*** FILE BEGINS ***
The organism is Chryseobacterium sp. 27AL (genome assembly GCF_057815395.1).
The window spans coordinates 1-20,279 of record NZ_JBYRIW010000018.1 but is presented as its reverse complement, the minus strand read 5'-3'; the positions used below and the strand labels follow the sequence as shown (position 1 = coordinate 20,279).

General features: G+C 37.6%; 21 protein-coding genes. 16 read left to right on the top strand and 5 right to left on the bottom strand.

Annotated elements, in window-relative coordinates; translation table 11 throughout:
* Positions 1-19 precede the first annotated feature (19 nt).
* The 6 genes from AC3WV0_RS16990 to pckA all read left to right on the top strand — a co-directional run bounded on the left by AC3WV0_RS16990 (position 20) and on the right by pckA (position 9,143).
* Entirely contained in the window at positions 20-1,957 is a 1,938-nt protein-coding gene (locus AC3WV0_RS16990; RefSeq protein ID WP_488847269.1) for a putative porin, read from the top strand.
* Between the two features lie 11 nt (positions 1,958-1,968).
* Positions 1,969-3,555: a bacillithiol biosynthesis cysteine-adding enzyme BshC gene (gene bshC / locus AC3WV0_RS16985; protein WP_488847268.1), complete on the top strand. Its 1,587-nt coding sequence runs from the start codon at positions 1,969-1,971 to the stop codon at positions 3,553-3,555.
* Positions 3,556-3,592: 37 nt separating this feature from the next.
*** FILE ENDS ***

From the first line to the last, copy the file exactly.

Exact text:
The organism is Chryseobacterium sp. 27AL (genome assembly GCF_057815395.1).
The window spans coordinates 1-20,279 of record NZ_JBYRIW010000018.1 but is presented as its reverse complement, the minus strand read 5'-3'; the positions used below and the strand labels follow the sequence as shown (position 1 = coordinate 20,279).

General features: G+C 37.6%; 21 protein-coding genes. 16 read left to right on the top strand and 5 right to left on the bottom strand.

Annotated elements, in window-relative coordinates; translation table 11 throughout:
* Positions 1-19 precede the first annotated feature (19 nt).
* The 6 genes from AC3WV0_RS16990 to pckA all read left to right on the top strand — a co-directional run bounded on the left by AC3WV0_RS16990 (position 20) and on the right by pckA (position 9,143).
* Entirely contained in the window at positions 20-1,957 is a 1,938-nt protein-coding gene (locus AC3WV0_RS16990; RefSeq protein ID WP_488847269.1) for a putative porin, read from the top strand.
* Between the two features lie 11 nt (positions 1,958-1,968).
* Positions 1,969-3,555: a bacillithiol biosynthesis cysteine-adding enzyme BshC gene (gene bshC / locus AC3WV0_RS16985; protein WP_488847268.1), complete on the top strand. Its 1,587-nt coding sequence runs from the start codon at positions 1,969-1,971 to the stop codon at positions 3,553-3,555.
* Positions 3,556-3,592: 37 nt separating this feature from the next.